4. Do you identify with any of the characters in particular?
I honestly identify with all the characters in The Underwriting. As despicable as some of their actions are, I understand why they behave the way they do, and genuinely feel for their internal conflicts. It was really important to me to have and convey equal empathy for each of them. And it wasn’t at all easy. As a single, 29-year-old woman, I could easily understand and forgive Tara’s bad habits. Nick, on the other hand….I literally spent three days walking around London working out my relationship with him – trying to understand what led him to his actions, and putting myself again and again and again in his shoes until I finally, genuinely, understood and cared for him. When you spend so much time with your characters, they really do become the family members you don’t necessarily like but would do anything for. On a personal level, I think that’s the most rewarding thing as a writer: to have an excuse – an obligation – to see the world through others’ eyes and experience what it’s like to understand and appreciate differences.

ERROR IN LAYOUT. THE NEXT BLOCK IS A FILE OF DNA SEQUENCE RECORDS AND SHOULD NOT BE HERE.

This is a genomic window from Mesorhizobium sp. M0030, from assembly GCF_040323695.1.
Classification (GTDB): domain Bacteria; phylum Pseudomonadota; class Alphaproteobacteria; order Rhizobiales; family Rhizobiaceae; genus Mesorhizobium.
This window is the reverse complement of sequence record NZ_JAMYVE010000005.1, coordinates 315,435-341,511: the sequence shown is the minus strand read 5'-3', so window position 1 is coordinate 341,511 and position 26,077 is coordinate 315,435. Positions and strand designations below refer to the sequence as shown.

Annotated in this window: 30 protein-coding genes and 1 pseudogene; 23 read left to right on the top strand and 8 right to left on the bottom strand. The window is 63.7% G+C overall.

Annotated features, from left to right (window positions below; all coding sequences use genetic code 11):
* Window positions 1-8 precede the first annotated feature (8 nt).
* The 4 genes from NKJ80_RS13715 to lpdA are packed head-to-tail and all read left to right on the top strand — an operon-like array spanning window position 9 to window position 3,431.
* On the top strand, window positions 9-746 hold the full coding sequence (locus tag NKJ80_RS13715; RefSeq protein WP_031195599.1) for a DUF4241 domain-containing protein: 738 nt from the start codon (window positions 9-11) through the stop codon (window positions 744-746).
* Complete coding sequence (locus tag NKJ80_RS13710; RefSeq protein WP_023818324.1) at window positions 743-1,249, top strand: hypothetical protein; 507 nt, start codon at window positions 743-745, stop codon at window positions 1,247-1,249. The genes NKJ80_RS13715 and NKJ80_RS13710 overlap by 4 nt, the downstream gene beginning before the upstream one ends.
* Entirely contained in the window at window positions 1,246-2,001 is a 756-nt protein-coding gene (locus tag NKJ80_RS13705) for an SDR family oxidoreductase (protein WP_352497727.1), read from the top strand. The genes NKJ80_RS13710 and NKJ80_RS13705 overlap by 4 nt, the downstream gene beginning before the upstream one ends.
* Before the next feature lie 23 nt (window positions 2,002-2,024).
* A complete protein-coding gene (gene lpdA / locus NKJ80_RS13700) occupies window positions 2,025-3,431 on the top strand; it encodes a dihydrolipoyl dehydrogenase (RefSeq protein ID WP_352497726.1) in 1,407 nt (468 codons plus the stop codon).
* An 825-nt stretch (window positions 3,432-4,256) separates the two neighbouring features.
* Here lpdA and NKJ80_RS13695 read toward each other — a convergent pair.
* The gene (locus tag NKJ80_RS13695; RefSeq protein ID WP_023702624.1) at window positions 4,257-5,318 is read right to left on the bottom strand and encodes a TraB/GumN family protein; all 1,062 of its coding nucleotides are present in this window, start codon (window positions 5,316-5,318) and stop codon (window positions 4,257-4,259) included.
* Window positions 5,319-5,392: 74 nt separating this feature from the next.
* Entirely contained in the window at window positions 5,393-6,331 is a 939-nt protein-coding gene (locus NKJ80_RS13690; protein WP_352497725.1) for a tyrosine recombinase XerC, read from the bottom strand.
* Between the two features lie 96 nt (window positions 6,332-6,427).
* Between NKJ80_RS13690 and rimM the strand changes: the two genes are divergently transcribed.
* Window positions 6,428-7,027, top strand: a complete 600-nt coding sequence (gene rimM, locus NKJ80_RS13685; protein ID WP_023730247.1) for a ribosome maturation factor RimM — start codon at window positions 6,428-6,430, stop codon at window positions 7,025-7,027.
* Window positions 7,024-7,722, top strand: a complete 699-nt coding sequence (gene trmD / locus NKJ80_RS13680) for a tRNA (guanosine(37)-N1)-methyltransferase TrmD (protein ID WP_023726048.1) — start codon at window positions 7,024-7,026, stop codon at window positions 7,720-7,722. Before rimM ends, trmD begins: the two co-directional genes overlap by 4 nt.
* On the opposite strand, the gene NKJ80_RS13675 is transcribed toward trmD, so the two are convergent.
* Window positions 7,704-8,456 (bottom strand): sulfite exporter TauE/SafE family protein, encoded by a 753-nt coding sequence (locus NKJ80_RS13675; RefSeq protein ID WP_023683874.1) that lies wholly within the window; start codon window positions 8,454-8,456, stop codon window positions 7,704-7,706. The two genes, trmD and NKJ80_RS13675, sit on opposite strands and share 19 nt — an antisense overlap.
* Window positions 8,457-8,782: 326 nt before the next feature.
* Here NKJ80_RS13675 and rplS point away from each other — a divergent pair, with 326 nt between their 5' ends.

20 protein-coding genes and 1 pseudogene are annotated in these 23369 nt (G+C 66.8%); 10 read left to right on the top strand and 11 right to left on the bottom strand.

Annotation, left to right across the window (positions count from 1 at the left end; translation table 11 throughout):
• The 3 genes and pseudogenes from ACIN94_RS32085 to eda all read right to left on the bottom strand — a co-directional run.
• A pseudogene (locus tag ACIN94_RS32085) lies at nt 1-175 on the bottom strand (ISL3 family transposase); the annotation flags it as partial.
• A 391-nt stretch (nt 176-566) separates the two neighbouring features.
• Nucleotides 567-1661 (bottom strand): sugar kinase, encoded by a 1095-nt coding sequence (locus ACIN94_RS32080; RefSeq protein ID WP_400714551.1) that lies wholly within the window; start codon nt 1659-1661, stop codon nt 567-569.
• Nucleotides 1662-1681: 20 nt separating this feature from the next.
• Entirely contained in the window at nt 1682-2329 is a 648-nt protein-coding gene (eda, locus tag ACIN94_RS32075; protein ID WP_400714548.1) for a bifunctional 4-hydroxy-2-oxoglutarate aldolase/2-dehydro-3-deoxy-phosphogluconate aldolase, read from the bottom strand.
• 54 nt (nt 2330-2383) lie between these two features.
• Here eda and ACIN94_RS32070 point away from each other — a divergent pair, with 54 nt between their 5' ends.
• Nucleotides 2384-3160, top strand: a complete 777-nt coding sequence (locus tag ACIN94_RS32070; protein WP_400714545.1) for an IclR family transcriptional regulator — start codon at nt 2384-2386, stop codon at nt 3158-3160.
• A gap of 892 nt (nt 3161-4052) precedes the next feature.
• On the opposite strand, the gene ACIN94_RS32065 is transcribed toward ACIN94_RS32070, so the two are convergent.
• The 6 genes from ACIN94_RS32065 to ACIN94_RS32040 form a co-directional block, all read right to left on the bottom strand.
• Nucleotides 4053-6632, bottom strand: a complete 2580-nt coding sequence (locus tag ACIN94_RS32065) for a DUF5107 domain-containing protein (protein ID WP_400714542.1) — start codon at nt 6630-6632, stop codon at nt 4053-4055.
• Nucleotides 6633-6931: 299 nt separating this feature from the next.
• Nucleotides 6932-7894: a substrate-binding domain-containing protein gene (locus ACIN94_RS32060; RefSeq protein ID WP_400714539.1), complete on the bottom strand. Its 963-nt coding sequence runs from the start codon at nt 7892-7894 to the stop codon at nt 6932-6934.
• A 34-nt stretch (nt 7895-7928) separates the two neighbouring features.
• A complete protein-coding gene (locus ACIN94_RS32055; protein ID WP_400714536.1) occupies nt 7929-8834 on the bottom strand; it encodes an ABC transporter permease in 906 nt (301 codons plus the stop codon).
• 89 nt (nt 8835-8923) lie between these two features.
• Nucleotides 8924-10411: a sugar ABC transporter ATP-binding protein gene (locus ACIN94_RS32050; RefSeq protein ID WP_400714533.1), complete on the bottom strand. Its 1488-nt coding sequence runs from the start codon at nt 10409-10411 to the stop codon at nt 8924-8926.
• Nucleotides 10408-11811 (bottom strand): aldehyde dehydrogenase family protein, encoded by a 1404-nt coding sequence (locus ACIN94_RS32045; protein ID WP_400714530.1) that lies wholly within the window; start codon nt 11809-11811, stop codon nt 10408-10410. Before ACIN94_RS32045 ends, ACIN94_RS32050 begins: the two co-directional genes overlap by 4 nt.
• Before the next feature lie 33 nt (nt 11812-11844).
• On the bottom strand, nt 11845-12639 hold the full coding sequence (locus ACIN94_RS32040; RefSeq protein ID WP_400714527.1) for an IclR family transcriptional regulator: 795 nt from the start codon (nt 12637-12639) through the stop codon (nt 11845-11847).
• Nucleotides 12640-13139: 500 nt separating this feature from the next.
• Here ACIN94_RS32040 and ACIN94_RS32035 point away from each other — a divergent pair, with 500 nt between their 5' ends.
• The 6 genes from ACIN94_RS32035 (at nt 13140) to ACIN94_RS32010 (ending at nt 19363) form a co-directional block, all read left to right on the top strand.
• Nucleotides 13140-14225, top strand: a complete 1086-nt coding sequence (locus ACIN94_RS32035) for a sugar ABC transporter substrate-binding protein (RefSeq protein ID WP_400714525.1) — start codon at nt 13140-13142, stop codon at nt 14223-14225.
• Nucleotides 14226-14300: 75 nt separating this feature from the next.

5. What made you want to work with Minna Life on this project?